Proving “invisible” problems, for example noise, is particularly difficult. Such problems are often only a problem at certain times and are difficult to provide evidence of afterwards. What is more, people’s sensitivity to such things is very different, which is why you should make sure you are especially careful when documenting such problems.
It is true that the German Federal Supreme Court (Bundesgerichtshof) recently considerably reduced the requirements for the arguments the tenant has to bring in court. Nevertheless, it still holds that a tenant must provide proof that a concrete problem is caused by noise which leads to a restriction in the suitability of the apartment for its contractually stipulated use. That is why I also still recommend that tenants keep a corresponding record of all relevant facts over a longer period of time. The same applies of course for other invisible and therefore difficult-to-document problems (for example, unpleasant smells from a restaurant).
In severe cases or in cases where there is a risk of evidential material being lost, there is also the so-called ‘independent proceedings for the taking of evidence’ (Art. 485 f. Code of Civil Procedure (ZPO)). In such cases, where there is a need for haste, evidence can be taken fast.
You can find a template for recording any defects here.
Paying the rent conditionally
I urgently advise every tenant who wants to reduce his rent due to a defect not to simply reduce it directly. Instead, you should continue to pay the rent in full. At the same time, you should declare to the landlord that the rent is being paid “with a reasonable reduction subject to reclaim” in German: “Zahlung unter dem Vorbehalt einer angemessenen Minderung”. Approaching it like this makes sense from my point of view for various reasons:
The risk of your rent contract being terminated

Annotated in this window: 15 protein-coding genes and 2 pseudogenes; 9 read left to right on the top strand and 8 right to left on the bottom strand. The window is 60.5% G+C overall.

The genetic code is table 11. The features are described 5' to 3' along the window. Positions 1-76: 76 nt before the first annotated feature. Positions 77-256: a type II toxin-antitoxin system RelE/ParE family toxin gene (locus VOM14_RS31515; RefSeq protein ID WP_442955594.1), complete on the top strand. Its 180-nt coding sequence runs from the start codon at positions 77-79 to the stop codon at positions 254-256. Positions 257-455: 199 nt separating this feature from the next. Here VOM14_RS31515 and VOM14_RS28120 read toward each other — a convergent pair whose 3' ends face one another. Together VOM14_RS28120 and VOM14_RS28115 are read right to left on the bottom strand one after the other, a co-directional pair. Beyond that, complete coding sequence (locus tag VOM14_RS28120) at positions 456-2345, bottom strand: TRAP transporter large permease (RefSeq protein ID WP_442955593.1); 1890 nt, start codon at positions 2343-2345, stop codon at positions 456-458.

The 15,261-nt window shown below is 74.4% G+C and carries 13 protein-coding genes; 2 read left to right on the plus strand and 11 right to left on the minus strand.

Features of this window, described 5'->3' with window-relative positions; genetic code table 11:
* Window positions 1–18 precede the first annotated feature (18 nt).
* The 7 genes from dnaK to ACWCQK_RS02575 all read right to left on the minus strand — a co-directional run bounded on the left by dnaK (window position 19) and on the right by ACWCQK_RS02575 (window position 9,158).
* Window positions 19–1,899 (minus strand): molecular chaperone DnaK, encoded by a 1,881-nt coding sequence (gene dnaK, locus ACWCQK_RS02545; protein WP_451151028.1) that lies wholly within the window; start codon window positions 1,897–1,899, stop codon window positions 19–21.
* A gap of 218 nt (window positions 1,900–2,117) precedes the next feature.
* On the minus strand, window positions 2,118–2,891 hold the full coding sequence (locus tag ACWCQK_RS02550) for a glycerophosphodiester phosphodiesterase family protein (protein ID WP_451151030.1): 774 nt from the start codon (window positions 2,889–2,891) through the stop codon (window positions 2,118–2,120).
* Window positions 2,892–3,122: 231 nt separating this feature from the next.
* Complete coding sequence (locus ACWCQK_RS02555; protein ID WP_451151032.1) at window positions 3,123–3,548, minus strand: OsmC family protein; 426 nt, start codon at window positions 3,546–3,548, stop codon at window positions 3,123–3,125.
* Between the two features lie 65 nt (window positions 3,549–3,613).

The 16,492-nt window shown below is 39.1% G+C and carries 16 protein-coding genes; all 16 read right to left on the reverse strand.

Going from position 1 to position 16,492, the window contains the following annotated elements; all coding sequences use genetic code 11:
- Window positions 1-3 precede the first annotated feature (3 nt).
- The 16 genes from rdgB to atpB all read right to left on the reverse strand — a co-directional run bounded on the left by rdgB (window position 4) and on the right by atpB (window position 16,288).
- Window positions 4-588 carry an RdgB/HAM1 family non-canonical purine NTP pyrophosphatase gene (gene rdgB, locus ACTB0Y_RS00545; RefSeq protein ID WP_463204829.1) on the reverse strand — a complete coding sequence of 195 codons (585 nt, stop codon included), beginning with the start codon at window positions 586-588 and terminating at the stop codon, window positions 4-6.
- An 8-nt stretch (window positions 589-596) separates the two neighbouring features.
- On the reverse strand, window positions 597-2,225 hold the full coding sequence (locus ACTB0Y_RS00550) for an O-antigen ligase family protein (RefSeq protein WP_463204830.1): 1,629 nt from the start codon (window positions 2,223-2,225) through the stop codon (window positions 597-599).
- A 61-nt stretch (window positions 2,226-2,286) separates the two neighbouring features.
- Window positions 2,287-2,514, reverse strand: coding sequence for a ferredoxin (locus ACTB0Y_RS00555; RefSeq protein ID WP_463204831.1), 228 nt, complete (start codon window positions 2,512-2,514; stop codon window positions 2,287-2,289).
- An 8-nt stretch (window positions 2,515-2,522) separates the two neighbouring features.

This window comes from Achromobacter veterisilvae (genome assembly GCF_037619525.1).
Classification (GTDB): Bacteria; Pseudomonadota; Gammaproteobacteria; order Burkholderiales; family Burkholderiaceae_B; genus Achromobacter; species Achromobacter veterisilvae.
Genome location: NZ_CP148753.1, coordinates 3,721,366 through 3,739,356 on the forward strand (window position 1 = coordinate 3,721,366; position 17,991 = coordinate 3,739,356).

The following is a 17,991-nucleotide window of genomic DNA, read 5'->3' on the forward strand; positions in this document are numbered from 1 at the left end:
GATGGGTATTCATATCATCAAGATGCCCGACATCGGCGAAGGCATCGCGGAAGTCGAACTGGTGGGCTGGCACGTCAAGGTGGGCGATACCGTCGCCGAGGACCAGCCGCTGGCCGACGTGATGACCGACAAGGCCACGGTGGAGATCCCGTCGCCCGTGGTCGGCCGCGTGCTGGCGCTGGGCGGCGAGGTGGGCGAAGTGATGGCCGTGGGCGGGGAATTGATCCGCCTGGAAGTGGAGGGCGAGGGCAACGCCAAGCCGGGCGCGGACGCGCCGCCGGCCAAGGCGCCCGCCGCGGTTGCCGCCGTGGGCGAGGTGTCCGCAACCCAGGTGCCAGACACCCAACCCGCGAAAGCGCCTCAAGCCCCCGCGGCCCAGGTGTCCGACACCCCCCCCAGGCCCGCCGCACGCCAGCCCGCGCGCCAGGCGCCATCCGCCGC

If you carry out your rent reduction incorrectly, then you run the risk of having your rent contract terminated due to being in arrears with rent payments pursuant to Art. 543 (2) clause 1, fig. 3 BGB or pursuant to Art. 573 (1) and (2) fig. 1 BGB (see, for example, Termination in cases of unjustified reduction).
A reduction is never one hundred percent certain. If the case goes to trial later, the tenant is obliged to prove various facts. In addition, there are a number of different opinions concerning how high a reduction is appropriate. As the media likes to report about particularly spectacular reduction rates without considering the special features of the individual case, there is a real risk that the reduction will be set too high. Ultimately, even in the case of an obvious defect, there may still be legal aspects standing in the way of a reduction (one example worth mentioning is a ruling reached by the Berlin Regional Courts concerning a reduction due to noise from construction work on a neighbouring property, which you can read more about under current rulings).
According to a ruling by the Federal Court of Justice, the landlord can also give notice of ordinary termination in cases where the rent payments are in arrears that are less than two monthly rents. If a lawsuit then has to decide simultaneously about the reduction and the notice of termination, as a tenant you will often have to make compromises, which would not have been the case if you had reduced the rent in the proper manner.
Paying the rent conditionally avoids such problems. The reduction amount can then be claimed later in court and the court can decide what amount constitutes a reasonable reduction.
You decide how things continue
In addition, as a tenant you keep a firm hold of the way things go, that is, you decide when to take the matter to the courts.
It is also often advisable, if the landlord has rectified the defect promptly, to accommodate the landlord concerning the amount of rent that you reclaim.
It is also important in cases where the rent is being paid conditionally that the tenant be able to prove later that he did declare his reservation in this respect. If the tenant continues to pay the full rent despite the defect, without declaring that the payments are conditional, or without being able to prove this later, reclaiming the excess rent at a later date will be much more difficult at the least.
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If you are unable to reach an agreement with your landlord or you would like to obtain information about your rights as a tenant due to already existing defects, I am very happy to advise you.
“For the purposes of easier readability the texts are written using the male pronoun. The texts are, of course, addressed at and include all genders.”